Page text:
With the Cannes Film Festival into its first weekend, festivalgoers continue to endure torrential rain - but we haven't yet been showered with masterpieces. Still, the weekend has brought one major discovery, a new film starring Benicio del Toro. The film is Jimmy P: Psychotherapy of a Plains Indian, and is the first US-set feature by French director Arnaud Desplechin, whose previous work has been in an unrepentently Gallic art-house vein.
In places, this very American film could almost have been made by Clint Eastwood in his latterday grand manner. Based on a true story and set in 1948, it stars del Toro as a Native American war veteran suffering from trauma and analysed by a Romanian anthropologist - a lively, if sometimes over-impish turn by Mathieu Amalric. Desplechin directs in a sombre and sometime impressionistic register, but this is essentially a chamber piece about the life of the mind and about modern American history. Britain's Gina McKee lends charismatic support, and del Toro looms quiet but large as the vulnerable hero. It's probably the front-runner so far for Steven Spielberg's jury to consider as a Palme d'Or winner.
But it has strong competition from A Touch of Sin, a sprawling but propulsive drama from China. Director Jia Zhangke has long been one of Chinese cinema's radicals, and here he's made a powerfully angry thriller, a set of four linked stories about characters reacting violently to the social and economic abuses of the new China. Chinese directors have in the past had troubles with the authorities for presenting even implicitly critical films in Cannes, so it's a matter of some amazement here that Jia has managed to make a film so overtly critical of corrupt officialdom.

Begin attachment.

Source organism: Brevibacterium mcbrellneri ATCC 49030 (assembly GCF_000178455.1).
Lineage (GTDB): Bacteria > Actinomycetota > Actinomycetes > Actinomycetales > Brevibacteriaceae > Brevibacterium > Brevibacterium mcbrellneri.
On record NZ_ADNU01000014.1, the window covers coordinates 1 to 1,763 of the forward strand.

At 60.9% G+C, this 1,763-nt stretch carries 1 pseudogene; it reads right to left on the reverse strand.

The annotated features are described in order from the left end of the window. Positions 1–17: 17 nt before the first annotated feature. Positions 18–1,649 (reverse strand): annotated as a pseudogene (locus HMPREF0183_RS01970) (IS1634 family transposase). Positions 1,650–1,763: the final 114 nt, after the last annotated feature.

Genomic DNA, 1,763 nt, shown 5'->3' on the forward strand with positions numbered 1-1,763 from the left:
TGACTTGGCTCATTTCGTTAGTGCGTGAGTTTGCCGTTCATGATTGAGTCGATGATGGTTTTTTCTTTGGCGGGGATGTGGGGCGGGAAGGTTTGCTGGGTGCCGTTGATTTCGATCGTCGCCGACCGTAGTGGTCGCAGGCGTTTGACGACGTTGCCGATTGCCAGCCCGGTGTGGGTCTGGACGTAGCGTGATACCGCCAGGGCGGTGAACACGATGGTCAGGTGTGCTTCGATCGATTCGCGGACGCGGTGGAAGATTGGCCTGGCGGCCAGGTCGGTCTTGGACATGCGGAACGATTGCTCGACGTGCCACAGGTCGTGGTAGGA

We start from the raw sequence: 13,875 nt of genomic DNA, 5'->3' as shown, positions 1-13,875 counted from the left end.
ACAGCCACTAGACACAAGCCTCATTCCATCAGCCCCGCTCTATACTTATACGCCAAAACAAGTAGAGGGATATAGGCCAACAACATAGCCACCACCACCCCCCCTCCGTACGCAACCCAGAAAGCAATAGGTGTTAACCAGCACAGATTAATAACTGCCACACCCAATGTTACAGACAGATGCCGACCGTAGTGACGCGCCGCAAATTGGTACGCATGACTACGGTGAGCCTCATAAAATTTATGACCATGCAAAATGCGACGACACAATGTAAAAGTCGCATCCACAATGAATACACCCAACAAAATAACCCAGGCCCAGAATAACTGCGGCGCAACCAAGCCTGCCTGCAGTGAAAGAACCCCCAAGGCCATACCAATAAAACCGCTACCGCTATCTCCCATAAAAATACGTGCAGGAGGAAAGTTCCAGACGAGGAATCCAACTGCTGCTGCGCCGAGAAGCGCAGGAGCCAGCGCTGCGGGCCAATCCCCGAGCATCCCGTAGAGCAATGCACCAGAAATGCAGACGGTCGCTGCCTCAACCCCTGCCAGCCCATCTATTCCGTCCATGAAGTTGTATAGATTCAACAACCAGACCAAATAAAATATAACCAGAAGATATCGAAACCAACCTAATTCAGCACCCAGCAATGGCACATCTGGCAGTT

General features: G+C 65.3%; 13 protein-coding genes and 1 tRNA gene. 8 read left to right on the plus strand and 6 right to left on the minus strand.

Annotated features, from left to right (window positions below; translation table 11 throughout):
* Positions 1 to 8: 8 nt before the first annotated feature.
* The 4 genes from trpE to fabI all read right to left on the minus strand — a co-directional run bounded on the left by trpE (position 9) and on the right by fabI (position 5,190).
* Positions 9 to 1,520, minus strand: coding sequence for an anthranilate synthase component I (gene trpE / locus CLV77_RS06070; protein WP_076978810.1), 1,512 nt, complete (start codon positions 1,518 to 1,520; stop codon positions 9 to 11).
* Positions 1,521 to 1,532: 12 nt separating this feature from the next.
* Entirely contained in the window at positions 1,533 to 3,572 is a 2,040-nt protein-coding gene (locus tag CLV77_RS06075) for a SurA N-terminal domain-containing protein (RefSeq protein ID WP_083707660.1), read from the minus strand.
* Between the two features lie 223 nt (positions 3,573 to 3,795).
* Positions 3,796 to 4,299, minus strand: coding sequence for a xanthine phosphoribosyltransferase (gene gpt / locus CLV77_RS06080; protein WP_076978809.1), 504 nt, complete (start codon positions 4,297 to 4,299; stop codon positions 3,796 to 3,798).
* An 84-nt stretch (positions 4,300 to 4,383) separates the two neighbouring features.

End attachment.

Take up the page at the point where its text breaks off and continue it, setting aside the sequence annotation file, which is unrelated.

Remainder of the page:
While Cannes this year is thin on high-profile British titles, there's been one much acclaimed UK film. The Selfish Giant is a Northern drama by Clio Barnard, about two young boys drawn into the dodgy underside of the scrap metal business. Tenuously inspired by the Oscar Wilde story, it's a gritty, pugnacious - and sometimes poetic - piece of realism, with two astonishing performances by young discoveries Conner Chapman and Sean Thomas.
Some bigger names have been less successful. In competition, Iran's Asghar Farhadi - director of art-house hit A Separation - divided audiences with his French film The Past. It stars Berenice Bejo, from The Artist, as a woman in the throes of divorce from her Iranian husband, but while some critics loved the film, others - myself included - found it a laboriously overwrought melodrama.
One prestigious dud was Sofia Coppola's The Bling Ring, based on a Vanity Fair article. This was about a group of teenagers robbing the residences of minor Hollywood celebs, including Paris Hilton (whose real house is seen in the film, in all its tasteful glory). The Bling Ring proved as shiny and hollow as its title suggests, but Harry Potter graduate Emma Watson scored points with a witty turn as an LA airhead.
And major shocks? Only one so far, but nasty enough to be getting on with - the graphic torture in a striking Mexican drama about drug gang violence. The actual title of Amat Escalante's film is Heli, but it's now routinely referred to on the Croisette as “the Mexican Flaming Penis Movie”.Reuse content